Studies structure in the Latvia
The right to enter a higher education institution is held by all those who have completed the general secondary education program and graduates from the four-year vocational program and from all the specialized secondary education programs. If a certificate of secondary education has been obtained abroad, it must first be submitted for analysis to the Academic Information Centre, where it is evaluated, passing a conclusion on the validity of the foreign certificate in Latvia.
In Latvia, there is both state-financed and fee-paying higher education. In order to single out the most able students, whose studies are publicly financed, higher education institutions carry out a procedure of student selection. This usually depends on the number of candidates for study places at the particular institution (both state-financed and fee-paying). In certain cases, such as art, music or sports studies, the procedure must also guarantee that the students possess particular abilities or skills that are not directly reflected in the general secondary education documents. The selection procedure usually involves one or more entry examinations or assessment of secondary school certificates, which may attribute particular significance to grades obtained in particular subjects. In certain cases, an interview with members of the admissions committee is also part of the selection procedure. Entry examinations are only a means of selecting entrants from among candidates who all hold a secondary education certificate entitling them to enter higher education. For this reason, the selection procedure need not always include an entry examination.
In 2007, there were 60 higher education institutions in Latvia (26 colleges – 18 are state and 8 private, and 34 other higher education institutions – 19 are state and 15 private), most of which belong to the state, the rest having been founded by other legal entities or private. A positive tendency is the rapid rise in student numbers seen in recent years. The number of registered students in the 2007/2008 teaching year was over 127 thousand, most of whom (almost 90 thousand) attended public institutions. About a third of them study at state expense, while the rest pay fees. Under discussion is the regulation of tuition fees. In Latvia there are 552 students per 10 000 people, which is the second highest indicator in the world. The highest indicator has Canada with 580 students per 10 000 people.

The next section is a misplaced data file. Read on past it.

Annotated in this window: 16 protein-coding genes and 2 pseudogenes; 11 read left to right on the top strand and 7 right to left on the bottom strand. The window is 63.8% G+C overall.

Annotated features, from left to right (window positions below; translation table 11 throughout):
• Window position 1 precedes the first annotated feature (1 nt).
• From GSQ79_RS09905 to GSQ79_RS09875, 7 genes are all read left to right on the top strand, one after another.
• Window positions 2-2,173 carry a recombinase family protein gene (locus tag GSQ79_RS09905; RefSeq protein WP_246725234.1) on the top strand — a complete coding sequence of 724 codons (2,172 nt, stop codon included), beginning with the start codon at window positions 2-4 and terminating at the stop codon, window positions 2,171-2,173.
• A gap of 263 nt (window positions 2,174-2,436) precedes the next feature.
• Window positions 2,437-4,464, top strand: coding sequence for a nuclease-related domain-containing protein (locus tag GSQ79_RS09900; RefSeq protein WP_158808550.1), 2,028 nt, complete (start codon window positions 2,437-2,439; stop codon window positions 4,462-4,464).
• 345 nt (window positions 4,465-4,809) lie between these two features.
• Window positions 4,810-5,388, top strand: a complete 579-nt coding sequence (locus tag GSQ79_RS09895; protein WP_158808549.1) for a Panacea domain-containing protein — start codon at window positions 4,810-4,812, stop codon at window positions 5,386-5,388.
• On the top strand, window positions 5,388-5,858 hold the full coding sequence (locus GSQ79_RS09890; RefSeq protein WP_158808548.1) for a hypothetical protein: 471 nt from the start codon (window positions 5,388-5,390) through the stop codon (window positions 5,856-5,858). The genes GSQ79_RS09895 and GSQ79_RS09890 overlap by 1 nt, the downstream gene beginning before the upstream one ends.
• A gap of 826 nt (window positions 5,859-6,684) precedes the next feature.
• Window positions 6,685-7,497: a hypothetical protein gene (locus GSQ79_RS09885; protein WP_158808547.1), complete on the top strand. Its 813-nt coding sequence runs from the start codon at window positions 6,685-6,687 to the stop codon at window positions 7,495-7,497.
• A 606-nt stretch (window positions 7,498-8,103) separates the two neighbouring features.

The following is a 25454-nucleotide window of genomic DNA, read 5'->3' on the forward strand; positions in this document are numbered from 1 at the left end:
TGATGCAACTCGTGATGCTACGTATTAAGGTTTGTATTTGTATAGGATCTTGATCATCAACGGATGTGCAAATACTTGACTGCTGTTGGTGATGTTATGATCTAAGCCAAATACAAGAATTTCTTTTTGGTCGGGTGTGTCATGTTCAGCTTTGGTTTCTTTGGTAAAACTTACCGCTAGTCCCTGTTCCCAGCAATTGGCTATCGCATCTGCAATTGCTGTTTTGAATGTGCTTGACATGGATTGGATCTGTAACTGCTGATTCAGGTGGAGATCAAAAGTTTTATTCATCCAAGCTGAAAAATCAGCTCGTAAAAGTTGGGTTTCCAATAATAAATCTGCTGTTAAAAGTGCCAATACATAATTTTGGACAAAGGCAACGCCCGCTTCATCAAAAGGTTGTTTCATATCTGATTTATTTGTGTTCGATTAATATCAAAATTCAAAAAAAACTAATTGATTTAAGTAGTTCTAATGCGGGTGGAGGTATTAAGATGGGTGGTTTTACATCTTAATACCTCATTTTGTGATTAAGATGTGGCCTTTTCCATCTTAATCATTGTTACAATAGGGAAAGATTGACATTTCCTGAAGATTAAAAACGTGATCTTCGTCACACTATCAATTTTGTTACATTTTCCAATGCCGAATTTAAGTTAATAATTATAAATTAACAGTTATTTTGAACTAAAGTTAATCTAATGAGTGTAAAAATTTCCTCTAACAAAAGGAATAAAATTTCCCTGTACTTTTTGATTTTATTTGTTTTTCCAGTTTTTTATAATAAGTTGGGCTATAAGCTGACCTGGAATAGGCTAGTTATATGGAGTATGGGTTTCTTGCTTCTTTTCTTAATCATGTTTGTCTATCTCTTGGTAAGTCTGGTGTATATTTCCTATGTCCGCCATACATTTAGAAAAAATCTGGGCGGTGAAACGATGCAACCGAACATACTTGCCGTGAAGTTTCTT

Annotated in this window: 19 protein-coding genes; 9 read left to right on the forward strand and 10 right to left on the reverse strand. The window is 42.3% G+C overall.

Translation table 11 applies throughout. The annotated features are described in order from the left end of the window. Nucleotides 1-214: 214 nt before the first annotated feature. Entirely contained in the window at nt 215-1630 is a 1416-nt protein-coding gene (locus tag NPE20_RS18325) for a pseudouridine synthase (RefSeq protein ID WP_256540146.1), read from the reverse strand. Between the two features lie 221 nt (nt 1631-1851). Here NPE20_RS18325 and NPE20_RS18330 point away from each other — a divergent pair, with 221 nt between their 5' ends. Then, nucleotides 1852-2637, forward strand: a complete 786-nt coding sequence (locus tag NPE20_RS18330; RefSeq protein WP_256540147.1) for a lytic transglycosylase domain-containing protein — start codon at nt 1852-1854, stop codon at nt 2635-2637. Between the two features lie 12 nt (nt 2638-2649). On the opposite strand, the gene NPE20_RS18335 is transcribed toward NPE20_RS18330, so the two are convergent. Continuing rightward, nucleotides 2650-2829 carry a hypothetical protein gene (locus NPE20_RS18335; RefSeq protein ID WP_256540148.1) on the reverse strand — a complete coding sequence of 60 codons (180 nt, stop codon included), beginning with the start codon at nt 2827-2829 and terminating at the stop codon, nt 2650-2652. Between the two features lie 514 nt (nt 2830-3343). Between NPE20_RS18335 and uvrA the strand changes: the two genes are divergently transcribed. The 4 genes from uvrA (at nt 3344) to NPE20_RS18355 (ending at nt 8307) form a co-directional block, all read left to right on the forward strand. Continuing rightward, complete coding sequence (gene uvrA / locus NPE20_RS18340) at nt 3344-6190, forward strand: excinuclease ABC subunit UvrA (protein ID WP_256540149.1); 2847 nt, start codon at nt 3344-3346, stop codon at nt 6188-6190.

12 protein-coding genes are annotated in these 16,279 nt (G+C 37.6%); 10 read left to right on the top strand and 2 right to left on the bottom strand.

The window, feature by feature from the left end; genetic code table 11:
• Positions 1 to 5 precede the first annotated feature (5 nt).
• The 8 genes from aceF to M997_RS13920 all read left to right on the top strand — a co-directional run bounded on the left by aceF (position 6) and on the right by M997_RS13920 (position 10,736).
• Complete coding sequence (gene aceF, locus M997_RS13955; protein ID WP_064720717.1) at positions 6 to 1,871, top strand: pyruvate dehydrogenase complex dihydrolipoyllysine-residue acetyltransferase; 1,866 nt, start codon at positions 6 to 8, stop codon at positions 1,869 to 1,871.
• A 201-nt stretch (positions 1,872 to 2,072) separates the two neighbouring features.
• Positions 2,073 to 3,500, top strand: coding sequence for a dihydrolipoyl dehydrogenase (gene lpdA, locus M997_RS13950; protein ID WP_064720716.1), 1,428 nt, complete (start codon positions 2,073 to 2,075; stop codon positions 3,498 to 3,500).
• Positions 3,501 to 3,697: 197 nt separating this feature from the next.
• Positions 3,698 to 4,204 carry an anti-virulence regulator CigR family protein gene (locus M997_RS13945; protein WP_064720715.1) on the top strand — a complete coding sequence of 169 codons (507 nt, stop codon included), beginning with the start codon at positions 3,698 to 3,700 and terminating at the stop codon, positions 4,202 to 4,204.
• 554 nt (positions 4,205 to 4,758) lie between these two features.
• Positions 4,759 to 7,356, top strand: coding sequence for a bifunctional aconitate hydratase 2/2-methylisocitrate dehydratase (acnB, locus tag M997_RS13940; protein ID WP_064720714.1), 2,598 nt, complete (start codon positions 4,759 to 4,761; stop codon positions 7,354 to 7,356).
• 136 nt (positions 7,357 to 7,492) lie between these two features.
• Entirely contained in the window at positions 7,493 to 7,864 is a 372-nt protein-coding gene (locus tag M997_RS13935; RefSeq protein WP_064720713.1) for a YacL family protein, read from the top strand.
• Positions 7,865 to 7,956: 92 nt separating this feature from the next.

Latvia has two sorts of higher education programs – academic and professional (for example translators, bank staff, business lawyers, pilots etc.). University-type higher education institutions offer both academic and professional education, while the "non-university type" institutions provide only professional education. Such a division in higher education allows the student to choose either research or professional activity in the future.
Academic higher education programs include bachelor's and master's degree programs. A bachelor's degree is awarded after three or four years of study, while a master's degree is obtained on successful completion of a second phase of academic higher education, lasting one or two years. Bachelor's or master's degrees are not awarded in medicine or dentistry, but a degree in medicine or dentistry is equated to a master's degree.
At the end of each academic study program, the student usually has to defend a diploma thesis (a bachelor's or master's thesis).
Only graduates holding a master's degree or equivalent higher education diploma may take up doctoral studies. These last three to four years, involving advanced studies, examinations and the preparation and defense of a doctoral thesis. Before defending the doctoral dissertation, the student must publish articles on the chosen subject in internationally reviewed publications.
Up to the end of 1999, habilitated doctor's degrees were also awarded, at a higher level than the doctoral degree. Such a degree was required by candidates to professorships, but now the doctoral degree is the highest scientific degree in Latvia.
The rights to award the doctoral degree are delegated by decision of the Cabinet of Ministers to Promotion councils established at the universities. The procedure for awarding the doctoral degree is controlled by the Commission of the Scientific Qualification.
Higher education institutions mostly run both academic and professional programs. Academic higher education programs are based upon fundamental and applied science; they usually comprise a thesis at the end of each stage and lead to a Bachelor’s or master’s degree. Professional higher education – the first level professional higher education or college education leading to professional qualification Level 4, and second level of professional higher education leading to qualification Level 5. Having mastered a program of second level of professional higher education, students are awarded a professional qualification or professional Bachelor’s degree that can be followed by a further professional master’s studies.
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